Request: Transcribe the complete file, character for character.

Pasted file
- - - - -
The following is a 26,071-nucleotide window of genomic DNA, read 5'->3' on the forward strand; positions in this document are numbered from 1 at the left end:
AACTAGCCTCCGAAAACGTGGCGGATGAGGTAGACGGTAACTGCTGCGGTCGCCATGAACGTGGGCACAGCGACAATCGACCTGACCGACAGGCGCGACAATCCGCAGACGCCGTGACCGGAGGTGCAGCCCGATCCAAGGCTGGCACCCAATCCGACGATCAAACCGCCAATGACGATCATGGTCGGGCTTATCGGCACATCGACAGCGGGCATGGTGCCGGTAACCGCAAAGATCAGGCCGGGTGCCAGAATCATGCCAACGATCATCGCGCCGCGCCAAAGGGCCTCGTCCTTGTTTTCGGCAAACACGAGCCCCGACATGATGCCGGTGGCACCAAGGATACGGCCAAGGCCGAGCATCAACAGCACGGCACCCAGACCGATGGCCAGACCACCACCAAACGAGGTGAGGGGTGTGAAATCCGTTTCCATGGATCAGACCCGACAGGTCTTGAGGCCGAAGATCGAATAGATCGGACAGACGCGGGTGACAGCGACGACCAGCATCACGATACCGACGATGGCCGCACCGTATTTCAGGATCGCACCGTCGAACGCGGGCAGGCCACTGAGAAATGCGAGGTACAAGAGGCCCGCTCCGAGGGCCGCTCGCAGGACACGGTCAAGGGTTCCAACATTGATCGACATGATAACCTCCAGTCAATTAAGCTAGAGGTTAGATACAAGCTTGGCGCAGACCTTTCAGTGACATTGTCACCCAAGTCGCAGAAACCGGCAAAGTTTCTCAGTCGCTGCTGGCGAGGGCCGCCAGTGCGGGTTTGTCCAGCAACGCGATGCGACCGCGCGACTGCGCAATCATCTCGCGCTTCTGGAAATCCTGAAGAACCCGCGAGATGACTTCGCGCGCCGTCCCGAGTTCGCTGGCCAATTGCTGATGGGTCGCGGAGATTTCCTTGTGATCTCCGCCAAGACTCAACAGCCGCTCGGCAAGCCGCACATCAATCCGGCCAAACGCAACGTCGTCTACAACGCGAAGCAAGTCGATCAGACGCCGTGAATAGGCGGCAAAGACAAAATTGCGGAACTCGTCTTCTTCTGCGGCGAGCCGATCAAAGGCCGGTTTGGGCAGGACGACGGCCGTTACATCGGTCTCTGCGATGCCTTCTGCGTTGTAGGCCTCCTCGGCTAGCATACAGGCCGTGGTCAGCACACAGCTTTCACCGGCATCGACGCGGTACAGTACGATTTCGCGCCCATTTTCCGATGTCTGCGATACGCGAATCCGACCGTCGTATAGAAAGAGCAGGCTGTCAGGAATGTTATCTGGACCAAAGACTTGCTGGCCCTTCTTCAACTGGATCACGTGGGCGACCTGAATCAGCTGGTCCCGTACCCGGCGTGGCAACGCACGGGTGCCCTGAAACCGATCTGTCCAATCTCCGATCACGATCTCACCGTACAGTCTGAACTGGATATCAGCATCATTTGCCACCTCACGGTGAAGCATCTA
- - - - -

The following is a 26,071-nucleotide window of genomic DNA, read 5'->3' on the forward strand; positions in this document are numbered from 1 at the left end:
AACTAGCCTCCGAAAACGTGGCGGATGAGGTAGACGGTAACTGCTGCGGTCGCCATGAACGTGGGCACAGCGACAATCGACCTGACCGACAGGCGCGACAATCCGCAGACGCCGTGACCGGAGGTGCAGCCCGATCCAAGGCTGGCACCCAATCCGACGATCAAACCGCCAATGACGATCATGGTCGGGCTTATCGGCACATCGACAGCGGGCATGGTGCCGGTAACCGCAAAGATCAGGCCGGGTGCCAGAATCATGCCAACGATCATCGCGCCGCGCCAAAGGGCCTCGTCCTTGTTTTCGGCAAACACGAGCCCCGACATGATGCCGGTGGCACCAAGGATACGGCCAAGGCCGAGCATCAACAGCACGGCACCCAGACCGATGGCCAGACCACCACCAAACGAGGTGAGGGGTGTGAAATCCGTTTCCATGGATCAGACCCGACAGGTCTTGAGGCCGAAGATCGAATAGATCGGACAGACGCGGGTGACAGCGACGACCAGCATCACGATACCGACGATGGCCGCACCGTATTTCAGGATCGCACCGTCGAACGCGGGCAGGCCACTGAGAAATGCGAGGTACAAGAGGCCCGCTCCGAGGGCCGCTCGCAGGACACGGTCAAGGGTTCCAACATTGATCGACATGATAACCTCCAGTCAATTAAGCTAGAGGTTAGATACAAGCTTGGCGCAGACCTTTCAGTGACATTGTCACCCAAGTCGCAGAAACCGGCAAAGTTTCTCAGTCGCTGCTGGCGAGGGCCGCCAGTGCGGGTTTGTCCAGCAACGCGATGCGACCGCGCGACTGCGCAATCATCTCGCGCTTCTGGAAATCCTGAAGAACCCGCGAGATGACTTCGCGCGCCGTCCCGAGTTCGCTGGCCAATTGCTGATGGGTCGCGGAGATTTCCTTGTGATCTCCGCCAAGACTCAACAGCCGCTCGGCAAGCCGCACATCAATCCGGCCAAACGCAACGTCGTCTACAACGCGAAGCAAGTCGATCAGACGCCGTGAATAGGCGGCAAAGACAAAATTGCGGAACTCGTCTTCTTCTGCGGCGAGCCGATCAAAGGCCGGTTTGGGCAGGACGACGGCCGTTACATCGGTCTCTGCGATGCCTTCTGCGTTGTAGGCCTCCTCGGCTAGCATACAGGCCGTGGTCAGCACACAGCTTTCACCGGCATCGACGCGGTACAGTACGATTTCGCGCCCATTTTCCGATGTCTGCGATACGCGAATCCGACCGTCGTATAGAAAGAGCAGGCTGTCAGGAATGTTATCTGGACCAAAGACTTGCTGGCCCTTCTTCAACTGGATCACGTGGGCGACCTGAATCAGCTGGTCCCGTACCCGGCGTGGCAACGCACGGGTGCCCTGAAACCGATCTGTCCAATCTCCGATCACGATCTCACCGTACAGTCTGAACTGGATATCAGCATCATTTGCCACCTCACGGTGAAGCATCTA